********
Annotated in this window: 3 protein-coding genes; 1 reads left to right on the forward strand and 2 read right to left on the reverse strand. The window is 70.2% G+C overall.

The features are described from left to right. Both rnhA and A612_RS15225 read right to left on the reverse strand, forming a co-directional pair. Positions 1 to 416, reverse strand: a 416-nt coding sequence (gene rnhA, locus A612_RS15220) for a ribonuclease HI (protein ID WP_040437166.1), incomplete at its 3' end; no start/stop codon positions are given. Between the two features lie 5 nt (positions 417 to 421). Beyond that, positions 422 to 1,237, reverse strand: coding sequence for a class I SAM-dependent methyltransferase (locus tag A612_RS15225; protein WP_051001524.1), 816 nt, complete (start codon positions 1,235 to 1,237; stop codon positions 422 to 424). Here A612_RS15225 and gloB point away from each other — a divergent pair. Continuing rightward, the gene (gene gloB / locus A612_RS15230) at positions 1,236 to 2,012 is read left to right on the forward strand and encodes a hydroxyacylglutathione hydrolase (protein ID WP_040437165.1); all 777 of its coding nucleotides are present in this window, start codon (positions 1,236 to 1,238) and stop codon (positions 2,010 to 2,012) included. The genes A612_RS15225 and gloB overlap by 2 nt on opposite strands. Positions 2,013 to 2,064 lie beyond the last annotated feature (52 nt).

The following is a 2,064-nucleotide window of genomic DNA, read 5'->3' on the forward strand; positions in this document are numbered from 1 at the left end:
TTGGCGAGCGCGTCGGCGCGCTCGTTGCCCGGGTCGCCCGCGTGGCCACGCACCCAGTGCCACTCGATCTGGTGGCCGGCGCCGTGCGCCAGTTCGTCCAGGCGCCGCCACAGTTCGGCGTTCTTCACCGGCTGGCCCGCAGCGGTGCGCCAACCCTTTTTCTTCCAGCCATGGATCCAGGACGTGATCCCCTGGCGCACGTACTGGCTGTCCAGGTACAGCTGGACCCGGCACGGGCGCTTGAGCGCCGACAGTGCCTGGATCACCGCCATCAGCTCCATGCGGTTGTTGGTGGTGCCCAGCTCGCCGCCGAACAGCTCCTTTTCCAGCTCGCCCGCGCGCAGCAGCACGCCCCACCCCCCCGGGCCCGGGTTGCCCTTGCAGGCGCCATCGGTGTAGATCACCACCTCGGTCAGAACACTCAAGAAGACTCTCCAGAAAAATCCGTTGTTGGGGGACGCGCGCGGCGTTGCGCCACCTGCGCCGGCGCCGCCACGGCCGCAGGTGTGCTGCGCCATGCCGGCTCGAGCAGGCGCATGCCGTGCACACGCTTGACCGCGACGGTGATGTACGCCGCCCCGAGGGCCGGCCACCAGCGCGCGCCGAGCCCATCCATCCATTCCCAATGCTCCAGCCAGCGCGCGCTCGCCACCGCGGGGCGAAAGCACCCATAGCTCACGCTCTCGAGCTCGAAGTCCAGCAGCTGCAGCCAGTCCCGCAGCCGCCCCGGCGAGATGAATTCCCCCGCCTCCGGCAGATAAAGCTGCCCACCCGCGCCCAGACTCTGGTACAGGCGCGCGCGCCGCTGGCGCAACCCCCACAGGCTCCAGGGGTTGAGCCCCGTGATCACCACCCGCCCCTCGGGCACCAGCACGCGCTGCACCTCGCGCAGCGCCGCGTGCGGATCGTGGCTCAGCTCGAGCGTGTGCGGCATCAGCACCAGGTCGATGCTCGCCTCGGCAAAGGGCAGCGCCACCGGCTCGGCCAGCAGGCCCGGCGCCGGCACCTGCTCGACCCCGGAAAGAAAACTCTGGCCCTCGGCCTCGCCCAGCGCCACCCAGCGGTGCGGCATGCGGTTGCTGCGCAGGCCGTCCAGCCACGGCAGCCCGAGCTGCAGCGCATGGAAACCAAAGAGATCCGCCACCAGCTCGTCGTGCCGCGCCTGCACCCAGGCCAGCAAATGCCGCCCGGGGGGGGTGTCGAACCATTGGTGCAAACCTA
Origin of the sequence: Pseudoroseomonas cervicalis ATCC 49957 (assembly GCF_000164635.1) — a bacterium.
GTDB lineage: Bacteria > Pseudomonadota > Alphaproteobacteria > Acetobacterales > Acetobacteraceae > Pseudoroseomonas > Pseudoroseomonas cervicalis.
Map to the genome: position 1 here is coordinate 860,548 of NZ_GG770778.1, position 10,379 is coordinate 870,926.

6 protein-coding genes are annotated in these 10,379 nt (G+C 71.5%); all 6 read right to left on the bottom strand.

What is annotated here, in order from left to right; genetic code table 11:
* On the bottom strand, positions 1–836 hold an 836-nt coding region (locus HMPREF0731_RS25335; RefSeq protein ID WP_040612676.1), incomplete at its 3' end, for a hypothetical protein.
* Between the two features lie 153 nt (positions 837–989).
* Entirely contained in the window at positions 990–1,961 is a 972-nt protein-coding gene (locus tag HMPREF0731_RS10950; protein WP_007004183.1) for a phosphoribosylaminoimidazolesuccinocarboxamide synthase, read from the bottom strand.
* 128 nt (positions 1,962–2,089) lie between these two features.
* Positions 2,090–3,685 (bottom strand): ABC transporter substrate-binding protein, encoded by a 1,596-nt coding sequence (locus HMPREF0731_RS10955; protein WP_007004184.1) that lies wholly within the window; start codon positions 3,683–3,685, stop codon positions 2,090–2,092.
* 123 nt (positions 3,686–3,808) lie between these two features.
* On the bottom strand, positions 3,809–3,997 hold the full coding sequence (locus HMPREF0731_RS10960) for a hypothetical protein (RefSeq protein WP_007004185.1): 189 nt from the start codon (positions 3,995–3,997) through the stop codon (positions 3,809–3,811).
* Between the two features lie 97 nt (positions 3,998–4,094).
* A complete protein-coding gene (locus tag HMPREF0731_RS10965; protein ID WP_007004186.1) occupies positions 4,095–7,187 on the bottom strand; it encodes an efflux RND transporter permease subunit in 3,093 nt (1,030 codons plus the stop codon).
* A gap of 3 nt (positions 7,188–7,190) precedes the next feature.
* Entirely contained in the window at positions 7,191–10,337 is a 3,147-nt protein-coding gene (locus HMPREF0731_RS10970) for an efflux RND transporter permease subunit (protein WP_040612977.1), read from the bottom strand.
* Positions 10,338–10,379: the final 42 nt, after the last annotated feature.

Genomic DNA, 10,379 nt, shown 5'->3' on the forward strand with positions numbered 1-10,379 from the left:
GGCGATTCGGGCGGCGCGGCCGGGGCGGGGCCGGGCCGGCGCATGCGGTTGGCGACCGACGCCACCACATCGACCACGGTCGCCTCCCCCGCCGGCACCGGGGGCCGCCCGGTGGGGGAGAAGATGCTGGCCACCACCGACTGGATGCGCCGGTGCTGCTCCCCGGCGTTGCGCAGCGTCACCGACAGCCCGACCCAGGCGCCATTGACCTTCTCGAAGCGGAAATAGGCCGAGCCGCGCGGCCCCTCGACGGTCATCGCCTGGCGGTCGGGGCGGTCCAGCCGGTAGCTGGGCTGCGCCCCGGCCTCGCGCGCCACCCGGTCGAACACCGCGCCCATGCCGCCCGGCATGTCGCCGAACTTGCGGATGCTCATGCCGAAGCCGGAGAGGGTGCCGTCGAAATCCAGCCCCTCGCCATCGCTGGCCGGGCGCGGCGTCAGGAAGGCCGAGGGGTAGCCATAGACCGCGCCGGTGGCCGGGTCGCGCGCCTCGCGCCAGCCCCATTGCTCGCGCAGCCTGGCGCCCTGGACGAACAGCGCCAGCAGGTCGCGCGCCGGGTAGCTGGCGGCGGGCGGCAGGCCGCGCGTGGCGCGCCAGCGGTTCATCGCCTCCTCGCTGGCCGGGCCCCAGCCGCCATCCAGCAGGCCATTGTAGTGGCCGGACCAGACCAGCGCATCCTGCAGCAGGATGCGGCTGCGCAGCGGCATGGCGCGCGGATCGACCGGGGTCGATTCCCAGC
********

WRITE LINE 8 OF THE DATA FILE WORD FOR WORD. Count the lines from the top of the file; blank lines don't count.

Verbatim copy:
6 protein-coding genes are annotated in these 10,379 nt (G+C 71.5%); all 6 read right to left on the bottom strand.